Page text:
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Henley Bridge

Henley Bridge

Primary Photographer(s): Nathan Holth

Bridge Documented: 2005

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Facility Carried / Feature Intersected
Queen Elizabeth Way (QEW) Over 12 Mile Creek
St. Catharines: Niagara Region, Ontario: Canada
Construction Date and Builder / Engineer
1939 By Builder/Contractor: Unknown
Rehabilitation Date
Main Span Length
150.0 Feet (45.7 Meters)
Structure Length
715.0 Feet (217.9 Meters)
Roadway Width
Not Available
5 Main Span(s)
Inventory Number
Not Applicable

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Bridge Documentation

Information from Ontario Bridge Inventory: Bridge width: 20.8 meters. This bridge was originally two lanes on each side, but has been enlarged to four lanes on each side.

These are two parallel, identical bridges collectively known as the Henley Bridge. Each bridge carries one direction of QEW traffic over 12 Mile Creek. The Henley Bridge is a multi-span open spandrel concrete arch bridge, a rarity in Ontario. In 1989-1990, the bridge was widened by adding an arch rib to the outside of each bridge.

At the time HistoricBridges.org documented the bridge, the posts of the guardrails, even if perhaps not original, maintained their original architectural design but the segments of concrete in between the posts and all the metal poles are neither original nor representative of the original design. The outer railings appear to have been replaced again as part of a further rehabilitation that was beginning when HistoricBridges.org documented the bridge.

One of the most unique aspects of this bridge is the statues / sculptures that are at each end in between the bridges. They are in the shape of half of a boat, with some stylized lions at the top. When viewed from a distance, like from the overpass that is to the east of this bridge, this gives the effect that the bridge is a giant Egyptian raft. Cast into the concrete that makes up these designs is the information for the bridge. The bridge was opened to traffic on June 7th, 1939, in a ceremony that the King and Queen were at. In fact, mention is made that the bridge commemorates the first time a reigning sovereign entered a sister domain of Britain.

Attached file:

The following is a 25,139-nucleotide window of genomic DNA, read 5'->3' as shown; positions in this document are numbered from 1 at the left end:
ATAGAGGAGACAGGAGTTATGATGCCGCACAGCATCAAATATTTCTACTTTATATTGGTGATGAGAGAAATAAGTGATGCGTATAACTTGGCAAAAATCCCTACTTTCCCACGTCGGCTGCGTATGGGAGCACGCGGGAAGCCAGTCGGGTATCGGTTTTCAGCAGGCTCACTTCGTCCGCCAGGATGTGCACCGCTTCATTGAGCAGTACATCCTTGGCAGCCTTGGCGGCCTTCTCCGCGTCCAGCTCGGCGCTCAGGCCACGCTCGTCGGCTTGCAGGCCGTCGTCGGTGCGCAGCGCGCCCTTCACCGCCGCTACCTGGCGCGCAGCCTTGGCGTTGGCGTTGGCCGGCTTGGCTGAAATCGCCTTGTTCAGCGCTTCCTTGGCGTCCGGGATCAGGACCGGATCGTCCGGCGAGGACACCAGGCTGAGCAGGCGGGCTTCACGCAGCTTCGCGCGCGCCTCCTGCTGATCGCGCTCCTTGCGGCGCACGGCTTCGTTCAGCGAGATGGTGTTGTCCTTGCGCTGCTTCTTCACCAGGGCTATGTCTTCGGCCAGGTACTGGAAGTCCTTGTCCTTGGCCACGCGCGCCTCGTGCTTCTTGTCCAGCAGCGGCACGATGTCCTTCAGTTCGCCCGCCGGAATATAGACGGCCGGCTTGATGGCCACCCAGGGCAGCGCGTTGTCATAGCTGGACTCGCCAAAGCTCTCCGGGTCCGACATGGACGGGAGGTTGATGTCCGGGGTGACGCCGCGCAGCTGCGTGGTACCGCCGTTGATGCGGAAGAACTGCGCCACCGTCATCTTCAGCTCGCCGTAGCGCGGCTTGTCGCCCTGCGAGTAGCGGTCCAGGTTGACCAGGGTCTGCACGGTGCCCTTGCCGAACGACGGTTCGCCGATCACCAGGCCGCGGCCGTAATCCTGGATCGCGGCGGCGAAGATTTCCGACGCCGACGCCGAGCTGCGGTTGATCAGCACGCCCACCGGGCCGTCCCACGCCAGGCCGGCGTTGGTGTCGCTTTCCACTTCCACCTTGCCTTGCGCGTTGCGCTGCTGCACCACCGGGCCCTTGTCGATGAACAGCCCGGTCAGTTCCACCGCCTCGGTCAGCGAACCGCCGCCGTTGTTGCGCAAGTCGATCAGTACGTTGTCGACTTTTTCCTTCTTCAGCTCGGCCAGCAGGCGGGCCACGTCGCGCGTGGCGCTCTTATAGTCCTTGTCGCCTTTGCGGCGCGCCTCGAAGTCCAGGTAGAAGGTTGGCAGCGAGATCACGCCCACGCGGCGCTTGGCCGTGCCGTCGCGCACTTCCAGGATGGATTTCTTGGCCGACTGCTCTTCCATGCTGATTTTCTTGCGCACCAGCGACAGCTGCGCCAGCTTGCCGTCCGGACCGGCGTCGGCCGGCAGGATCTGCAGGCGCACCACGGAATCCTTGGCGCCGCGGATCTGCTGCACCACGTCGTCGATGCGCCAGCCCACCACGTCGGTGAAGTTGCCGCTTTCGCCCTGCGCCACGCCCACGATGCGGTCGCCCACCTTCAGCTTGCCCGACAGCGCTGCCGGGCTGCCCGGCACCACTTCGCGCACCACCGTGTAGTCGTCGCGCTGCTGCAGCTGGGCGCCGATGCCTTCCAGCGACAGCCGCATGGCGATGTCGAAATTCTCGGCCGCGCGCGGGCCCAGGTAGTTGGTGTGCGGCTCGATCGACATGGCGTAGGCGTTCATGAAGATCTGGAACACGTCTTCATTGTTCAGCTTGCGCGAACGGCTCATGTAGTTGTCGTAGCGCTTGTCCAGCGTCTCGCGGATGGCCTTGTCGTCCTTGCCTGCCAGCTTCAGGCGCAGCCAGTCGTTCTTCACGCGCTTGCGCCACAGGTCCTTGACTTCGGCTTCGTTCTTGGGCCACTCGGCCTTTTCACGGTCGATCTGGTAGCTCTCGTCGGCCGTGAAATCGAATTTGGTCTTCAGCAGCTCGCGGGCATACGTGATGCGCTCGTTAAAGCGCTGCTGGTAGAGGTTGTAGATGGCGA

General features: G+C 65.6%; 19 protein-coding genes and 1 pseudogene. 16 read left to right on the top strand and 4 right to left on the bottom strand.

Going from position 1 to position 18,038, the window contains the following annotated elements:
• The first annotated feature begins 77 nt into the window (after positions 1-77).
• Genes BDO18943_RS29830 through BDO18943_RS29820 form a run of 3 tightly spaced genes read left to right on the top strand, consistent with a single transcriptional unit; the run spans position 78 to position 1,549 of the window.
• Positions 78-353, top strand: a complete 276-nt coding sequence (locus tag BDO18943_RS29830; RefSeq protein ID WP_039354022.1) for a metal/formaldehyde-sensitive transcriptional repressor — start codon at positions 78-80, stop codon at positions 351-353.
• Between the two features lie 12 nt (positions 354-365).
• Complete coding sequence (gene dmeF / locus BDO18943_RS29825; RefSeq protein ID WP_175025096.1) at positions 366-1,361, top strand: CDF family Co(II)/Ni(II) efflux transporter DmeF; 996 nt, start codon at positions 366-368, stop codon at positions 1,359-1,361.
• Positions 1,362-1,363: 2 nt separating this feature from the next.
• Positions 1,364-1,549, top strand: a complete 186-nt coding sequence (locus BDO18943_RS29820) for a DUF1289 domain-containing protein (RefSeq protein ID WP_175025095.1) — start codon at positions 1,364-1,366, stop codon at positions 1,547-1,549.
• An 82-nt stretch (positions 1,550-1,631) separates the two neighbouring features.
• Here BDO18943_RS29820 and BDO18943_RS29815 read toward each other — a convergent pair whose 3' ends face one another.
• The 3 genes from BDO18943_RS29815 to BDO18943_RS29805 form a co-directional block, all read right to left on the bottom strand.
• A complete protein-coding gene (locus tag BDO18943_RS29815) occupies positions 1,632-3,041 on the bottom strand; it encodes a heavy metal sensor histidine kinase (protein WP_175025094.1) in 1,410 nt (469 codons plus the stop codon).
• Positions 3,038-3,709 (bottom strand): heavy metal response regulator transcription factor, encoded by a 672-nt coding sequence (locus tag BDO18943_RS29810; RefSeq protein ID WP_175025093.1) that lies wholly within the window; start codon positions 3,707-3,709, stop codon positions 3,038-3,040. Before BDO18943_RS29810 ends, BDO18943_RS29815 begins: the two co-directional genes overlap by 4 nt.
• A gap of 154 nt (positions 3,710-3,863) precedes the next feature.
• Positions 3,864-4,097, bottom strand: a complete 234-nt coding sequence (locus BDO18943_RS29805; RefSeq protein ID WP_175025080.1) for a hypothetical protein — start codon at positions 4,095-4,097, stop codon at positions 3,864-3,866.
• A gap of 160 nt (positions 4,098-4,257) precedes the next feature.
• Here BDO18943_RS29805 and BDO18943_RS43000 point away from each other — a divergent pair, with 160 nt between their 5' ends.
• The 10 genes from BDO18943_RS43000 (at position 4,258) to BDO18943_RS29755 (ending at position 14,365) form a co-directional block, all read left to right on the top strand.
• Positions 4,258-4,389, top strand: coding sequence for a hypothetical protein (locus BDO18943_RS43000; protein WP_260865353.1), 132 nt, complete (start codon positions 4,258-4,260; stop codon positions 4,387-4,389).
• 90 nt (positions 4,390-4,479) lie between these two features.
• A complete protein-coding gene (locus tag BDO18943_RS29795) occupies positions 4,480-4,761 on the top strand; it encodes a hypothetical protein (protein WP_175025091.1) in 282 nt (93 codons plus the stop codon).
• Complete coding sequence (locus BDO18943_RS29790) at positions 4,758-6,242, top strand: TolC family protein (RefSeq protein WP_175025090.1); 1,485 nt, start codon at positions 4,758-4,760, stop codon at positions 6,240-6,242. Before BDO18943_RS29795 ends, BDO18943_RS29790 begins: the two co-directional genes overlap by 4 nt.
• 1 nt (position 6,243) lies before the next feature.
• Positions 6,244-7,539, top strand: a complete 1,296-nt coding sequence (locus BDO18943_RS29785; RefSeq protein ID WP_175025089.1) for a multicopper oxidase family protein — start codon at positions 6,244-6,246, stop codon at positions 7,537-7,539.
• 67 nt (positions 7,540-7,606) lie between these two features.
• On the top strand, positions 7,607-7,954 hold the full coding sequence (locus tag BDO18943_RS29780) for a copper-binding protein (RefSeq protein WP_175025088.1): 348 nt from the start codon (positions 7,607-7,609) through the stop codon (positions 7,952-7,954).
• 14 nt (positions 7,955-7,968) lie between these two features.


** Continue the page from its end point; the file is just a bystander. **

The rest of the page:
Decorations like these statues add interest to an otherwise bland drive on the expressway. Imagine if all over the expressway, there were sculptures and such mounted on abutments and barriers and such. Coupled with attractive designs of overpasses and guardrails (like the all now-demolished original overpasses of the QEW), one has something that is almost unheard of today: an aesthetic expressway - a roadway that is not only efficient, but is attractive as well. But all that costs money, and apparently money should not be used to make our world more beautiful anymore.

Further evidence of art and beauty on the freeway was originally found at the beginning of the freeway in Toronto as well. A large decorative monument commemorated the freeway. Specifically, it recognizes that the opening of this freeway brought the King and Queen over, not only for the first time ever, but also in a time of war where England was potentially in danger of invasion. This monument is shown on this page to the right. It was moved in the 1970s to Sir Casimir Gzowski Park in Toronto.


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